Tuesday, February 5, 2013

Black Hole Sun (Black Hole Sun #1) by David Macinnis Gill

Durango is playing the cards he was dealt. And it’s not a good hand.

He’s lost his family.

He’s lost his crew.

And he’s got the scars to prove it.

You don’t want to mess with Durango.


Released: August 24th 2010      Pages: 352
Publisher: Greenwillow             Source: Library

First Look: ***** I honestly have no clue why I picked this up.  It's never been on my to-read list and the blurb tells me absolutely nothing about the plot.  And the cover...awkward text placement, anyone?  Okay, so maybe I thought that guy was Liam Hemsworth at first.  I have no idea why I thought this, but...okay.

Setting: *****
My main thoughts on the setting basically sum up my entire reaction to this book: what is going on here?  It was set on Mars.  That's the only thing I could pin down for sure.  Everything else was up in the air, setting-wise.  The technology seemed inconsistent (as in, why are these people high-tech enough to do this, but not that?).  I never really got a clear picture of where anything was going on.  It wasn't memorable at all. 

Characters: ***** I thought the AI implant element was interesting.  How weird would that be, to have a second...brain...in your brain?  Except, Durango kept referring to Mimi (the "AI") as AI.  But it doesn't make sense to call her "artificial intelligence" since she was a real person at one time, and therefore not artificial.

Anyway, I couldn't connect to any of the characters.  Durango had some backstory that might have been interesting, if it had actually been explained.  But since I didn't get much of that story at all, I couldn't get into it. 

None of the other characters were all that interesting, either.  Vienne in particular annoyed me.  She had no depth.  She was just an attractive girl who could fight.  There was nothing else to her.

Plot: ***** The majority of the plot had me going "Um, what?"  Nothing was ever explained fully, so I had a hard time following what was actually happening.  I felt like I was watching the story in fast-forward--I could see stuff happening, and it sort of made sense, but not really.

Also, like watching a movie in fast-forward, this book went way too fast.  Which goes hand in hand with the little-to-no explanation problem.  If more time had been spent on certain plot points, I might've enjoyed this more.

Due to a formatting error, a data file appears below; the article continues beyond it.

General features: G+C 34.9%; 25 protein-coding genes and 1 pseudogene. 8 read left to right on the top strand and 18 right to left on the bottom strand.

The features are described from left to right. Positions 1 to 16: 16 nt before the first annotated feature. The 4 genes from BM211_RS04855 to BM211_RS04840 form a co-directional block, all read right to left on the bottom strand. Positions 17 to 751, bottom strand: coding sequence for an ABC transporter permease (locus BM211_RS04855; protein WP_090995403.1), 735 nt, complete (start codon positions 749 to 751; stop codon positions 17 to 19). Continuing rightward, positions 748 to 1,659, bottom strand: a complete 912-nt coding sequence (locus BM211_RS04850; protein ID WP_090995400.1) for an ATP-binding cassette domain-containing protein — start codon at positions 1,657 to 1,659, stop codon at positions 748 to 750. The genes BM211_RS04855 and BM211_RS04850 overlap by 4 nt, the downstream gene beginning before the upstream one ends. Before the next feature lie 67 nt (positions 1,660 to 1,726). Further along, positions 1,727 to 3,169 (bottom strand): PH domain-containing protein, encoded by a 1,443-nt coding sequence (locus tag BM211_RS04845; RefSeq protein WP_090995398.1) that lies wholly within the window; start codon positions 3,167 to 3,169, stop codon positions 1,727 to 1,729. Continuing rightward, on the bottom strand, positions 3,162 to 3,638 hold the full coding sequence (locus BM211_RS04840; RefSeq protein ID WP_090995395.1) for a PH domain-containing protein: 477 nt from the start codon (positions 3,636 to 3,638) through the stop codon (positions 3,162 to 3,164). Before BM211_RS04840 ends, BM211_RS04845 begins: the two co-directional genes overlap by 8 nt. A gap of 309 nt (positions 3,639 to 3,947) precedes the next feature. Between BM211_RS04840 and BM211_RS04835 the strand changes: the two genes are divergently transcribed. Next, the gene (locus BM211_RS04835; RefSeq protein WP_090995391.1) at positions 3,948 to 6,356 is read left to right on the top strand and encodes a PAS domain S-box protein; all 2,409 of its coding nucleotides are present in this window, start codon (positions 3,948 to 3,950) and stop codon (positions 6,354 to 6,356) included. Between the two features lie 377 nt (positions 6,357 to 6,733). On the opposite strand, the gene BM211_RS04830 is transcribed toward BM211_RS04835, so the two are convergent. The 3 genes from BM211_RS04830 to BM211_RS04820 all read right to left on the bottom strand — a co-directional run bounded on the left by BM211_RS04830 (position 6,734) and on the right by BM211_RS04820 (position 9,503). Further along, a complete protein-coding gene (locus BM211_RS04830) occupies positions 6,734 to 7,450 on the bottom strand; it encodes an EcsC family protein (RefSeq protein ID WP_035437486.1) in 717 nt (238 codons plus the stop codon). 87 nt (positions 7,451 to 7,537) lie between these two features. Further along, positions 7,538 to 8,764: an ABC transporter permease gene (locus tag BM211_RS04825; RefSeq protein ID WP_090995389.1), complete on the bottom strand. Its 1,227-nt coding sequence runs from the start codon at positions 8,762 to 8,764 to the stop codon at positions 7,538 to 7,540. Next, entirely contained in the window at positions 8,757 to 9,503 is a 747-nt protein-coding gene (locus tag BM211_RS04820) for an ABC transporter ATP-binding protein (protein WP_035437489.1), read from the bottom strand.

Uniqueness: *****
I guess it was unique, though I have a hard time judging this aspect of books that I don't like.

Writing: *****
I felt like so much of the lines in this book were meant to be funny.  And they weren't.  Not to me, at least.  Characters were throwing around one-liners in dialogue and narration like they do in Artemis Fowl and Pendragon.  The difference is that AF and Pendragon are hilarious.  This book, not so much.  It was trying too hard.

Then again, it was unintentionally funny in some places.  Sometimes a really weirdly written phrase appeared and I couldn't help but be amused.  I always feel a tad bit bad about that, but I can't help it.

She locks eyes with me, and I feel a sensation of fluttering behind my belly button, like my legs are being unscrewed..."
Um...are you okay there, Durango?

This happened whenever Durango got too close to Vienne.  It didn't sound like true love to me.  It sounds like Durango has some kind of medical condition.  He should probably get that checked out.

And then there was this scene, which so perfectly mirrored that wonderful "ANOTHER!"* scene:

"Another!" I shout.  Later in the scene: With his free hand, he downs another drink. Slams it on the bar, shattering the glass.

Likes: There was a guy named Leeroy Jenkins.  As soon as he said his name, it sounded familiar.  I knew I'd heard it, but I couldn't place where.  Apparently, it is a reference.  Though I've never played World of Warcraft and I don't know anyone who does, so I have no idea where I heard it.

Not-so-great: *coughcough*

Overall: This is a weird book.  I spent most of the time feeling like I was watching the story happen in fast-forward.  I couldn't connect to (or even like) Durango or any of the other characters.  The narration plopped me into a world I've never been to and expected me to be able to follow everything with no explanation.  The narration wasn't as funny as it was supposed to be, but was funny in places that it wasn't supposed to be.  If that makes any sense.  I don't recommend this.

 
Similar Books: It features space travel (kind of...maybe...) like A Confusion of Princes and it reminds me of Epic and The House of Power for reasons I don't know or understand.
 
*Has anybody else seen that deleted scene where he slams the wine glass into the fire and says "Another!"?  Or am I the only one who noticed that?
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